Update COVID-19 in Indonesia: 1,713,684 confirmed infections, 47,012 deaths (9 May 2021)
9 May 2021 (closed)
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A tax amnesty bill, which protects corruptors from prosecution and penalties when bringing overseas funds back to Indonesia and fulfill tax obligations, will soon be discussed among Indonesia's government and the House of Representatives (DPR). A tax pardon is expected to result in enhanced tax collection next year. According to the latest data from Indonesia's Finance Ministry's Tax Directorate General, the country only managed to collect IDR 686 trillion (approx. USD $51 billion), or 53 percent of its 2015 tax revenue target, in the period 1 January - 5 October 2015.
Earlier, the DPR proposed that tax amnesty policies should include a pardon for local businesses engaged in the country's large informal sector as these businesses often refrain from registering due to fears of incurring back taxes.
Indonesia's tax amnesty policy would grant tax evaders who are living abroad the opportunity to bring back funds to Indonesia. As it requires time to discuss and - if agreed upon - implement the new policy, it will most likely be too late to boost tax collection in 2015. In the Revised 2015 State Budget the Indonesian government set a tax revenue target of IDR 1,294 trillion (approx. USD $96 billion). However, Taxation Director General at the Finance Ministry Sigit Priadi Pramudito, expects that only 91.3 percent of the target will be achieved by the year-end. This wide shortfall would undermine the government's cash flow as well as the financing of government programs (roughly 75 percent of the State Budget is financed through corporate and value-added taxes).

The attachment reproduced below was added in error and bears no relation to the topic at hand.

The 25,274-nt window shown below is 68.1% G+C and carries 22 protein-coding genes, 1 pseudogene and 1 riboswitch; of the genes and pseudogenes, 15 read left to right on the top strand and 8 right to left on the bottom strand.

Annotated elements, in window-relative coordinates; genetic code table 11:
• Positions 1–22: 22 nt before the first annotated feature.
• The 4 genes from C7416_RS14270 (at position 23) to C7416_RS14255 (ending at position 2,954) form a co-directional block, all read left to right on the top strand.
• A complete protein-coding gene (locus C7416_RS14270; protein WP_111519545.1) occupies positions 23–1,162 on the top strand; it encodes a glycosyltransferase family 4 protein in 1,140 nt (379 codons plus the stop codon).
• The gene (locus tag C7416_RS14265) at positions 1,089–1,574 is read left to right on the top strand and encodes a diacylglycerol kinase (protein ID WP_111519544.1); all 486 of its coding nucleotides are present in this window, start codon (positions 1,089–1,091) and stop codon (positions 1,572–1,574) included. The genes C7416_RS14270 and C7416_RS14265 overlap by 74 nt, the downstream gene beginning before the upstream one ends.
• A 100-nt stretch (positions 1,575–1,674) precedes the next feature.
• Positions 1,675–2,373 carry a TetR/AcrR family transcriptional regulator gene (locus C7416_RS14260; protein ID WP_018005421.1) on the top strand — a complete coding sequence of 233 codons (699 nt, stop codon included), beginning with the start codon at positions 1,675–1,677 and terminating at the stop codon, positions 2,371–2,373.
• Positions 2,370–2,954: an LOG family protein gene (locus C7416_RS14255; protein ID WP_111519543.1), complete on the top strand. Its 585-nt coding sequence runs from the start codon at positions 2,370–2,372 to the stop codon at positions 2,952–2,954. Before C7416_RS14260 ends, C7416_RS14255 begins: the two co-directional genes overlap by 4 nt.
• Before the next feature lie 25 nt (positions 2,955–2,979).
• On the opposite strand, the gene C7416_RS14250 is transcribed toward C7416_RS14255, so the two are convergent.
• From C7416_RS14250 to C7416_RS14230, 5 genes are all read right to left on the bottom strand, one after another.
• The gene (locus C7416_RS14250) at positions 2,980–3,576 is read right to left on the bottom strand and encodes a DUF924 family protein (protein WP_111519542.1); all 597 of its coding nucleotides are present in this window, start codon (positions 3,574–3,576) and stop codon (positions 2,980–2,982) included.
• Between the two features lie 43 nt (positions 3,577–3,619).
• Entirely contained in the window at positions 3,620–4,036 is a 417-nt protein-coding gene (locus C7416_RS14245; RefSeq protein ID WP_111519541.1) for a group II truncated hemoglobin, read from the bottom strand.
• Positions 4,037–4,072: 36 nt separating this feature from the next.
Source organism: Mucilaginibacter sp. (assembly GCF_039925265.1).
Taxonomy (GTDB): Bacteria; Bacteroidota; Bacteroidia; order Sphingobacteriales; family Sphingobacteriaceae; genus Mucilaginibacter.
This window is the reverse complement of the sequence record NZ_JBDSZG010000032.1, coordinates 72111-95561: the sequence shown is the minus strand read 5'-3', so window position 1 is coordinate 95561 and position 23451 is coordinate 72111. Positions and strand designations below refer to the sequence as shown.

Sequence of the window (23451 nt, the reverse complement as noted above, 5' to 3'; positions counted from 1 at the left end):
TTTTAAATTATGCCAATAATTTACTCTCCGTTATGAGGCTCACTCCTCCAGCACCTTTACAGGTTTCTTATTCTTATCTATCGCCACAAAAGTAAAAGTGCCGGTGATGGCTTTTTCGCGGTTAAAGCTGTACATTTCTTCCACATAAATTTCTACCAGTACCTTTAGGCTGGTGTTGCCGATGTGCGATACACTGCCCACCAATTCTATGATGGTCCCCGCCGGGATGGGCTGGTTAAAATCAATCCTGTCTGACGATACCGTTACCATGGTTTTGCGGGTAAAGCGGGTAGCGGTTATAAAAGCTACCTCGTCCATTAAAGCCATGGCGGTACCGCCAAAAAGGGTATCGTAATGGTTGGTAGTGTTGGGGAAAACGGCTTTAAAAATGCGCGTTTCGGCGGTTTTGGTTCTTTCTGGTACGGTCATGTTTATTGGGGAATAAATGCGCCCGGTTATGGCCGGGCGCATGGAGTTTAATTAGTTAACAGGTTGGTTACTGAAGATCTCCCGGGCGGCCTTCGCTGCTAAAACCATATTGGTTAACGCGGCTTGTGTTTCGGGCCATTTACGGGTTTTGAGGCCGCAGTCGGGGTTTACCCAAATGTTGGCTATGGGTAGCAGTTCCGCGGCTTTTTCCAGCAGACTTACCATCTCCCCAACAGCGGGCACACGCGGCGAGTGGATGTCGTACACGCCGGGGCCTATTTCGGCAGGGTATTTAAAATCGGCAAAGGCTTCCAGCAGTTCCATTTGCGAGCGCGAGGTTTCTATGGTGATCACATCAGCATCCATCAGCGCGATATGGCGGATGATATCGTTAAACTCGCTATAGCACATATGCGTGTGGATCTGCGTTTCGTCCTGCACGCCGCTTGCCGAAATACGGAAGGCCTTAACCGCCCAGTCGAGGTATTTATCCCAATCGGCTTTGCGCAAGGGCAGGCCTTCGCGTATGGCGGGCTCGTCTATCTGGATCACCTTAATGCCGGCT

Regarding the 2016 State Budget, the Indonesian government proposes to set a tax revenue target of IDR 1,369 trillion (approx. USD $101.4 billion), up nearly six percent from this year's target and therefore considered overly ambitious given that this year's target will not be achieved. Moreover, Indonesia has a bad track record in terms of successful tax revenue target realization as it only managed to achieve its tax revenue target twice in the past decade. As such, the government has to walk the fine line between setting a high tax revenue target (in order to keep everyone on their toes) and being realistic (not achieving targets time after time undermines confidence in the government's authority).
Disappointing tax collection is partly caused by Indonesia's slowing economic growth (which curbs companies' profits and sales) and low commodity prices. However, Indonesia has much more structural problems that explain the country's current low tax-to-GDP ratio. It is estimated that Indonesia's tax-to-GDP ratio stood at 10.8 percent in 2014, thus being among the lowest worldwide. Advanced nations tend to have a ratio between 25 and 50 percent. More alarmingly Indonesia is also outperformed by regional emerging peers such as Thailand (17.0 percent), Malaysia (15.5 percent), Philippines (14.4 percent), Singapore (14.2 percent), and Vietnam (13.8 percent).
Firstly, tax compliance is low. Only around 27 million Indonesians - out of an adult population that numbers over 185 million people - are registered as taxpayer. However, only 10 million actually fulfilled their tax obligations. According to information from the Ministry for Economic Affairs, a total of at least 44 million Indonesians should pay taxes. This indicates rampant tax evasion. the informal sector - both rural and urban - still plays an exceptionally big role in the Indonesian economy. Although it is difficult to pinpoint the exact number, it is estimated that between 55 and 65 percent of employment in Indonesia can be called informal. Today, around 80 percent of this informal employment is concentrated in the rural areas, particularly in the construction and agriculture sectors.
Secondly, tax evasion is made possible by weak government monitoring and weak law enforcement in Southeast Asia's largest economy. Moreover, it is assumed that a significant portion of tax money ends in the pockets of government officials (which also makes Indonesians unwilling to pay taxes). But apart from (perceived) corruption, there is also a shortage of tax officials mainly due to budget constraints and bureaucratic hurdles. Sigit Priadi Pramudito said there are currently only 37,000 Indonesian tax officials, implying that there is one tax official for each 7,000 Indonesians, an alarmingly weak ratio compared to other countries. Pramudito said Indonesia needs 62,000 more tax employees.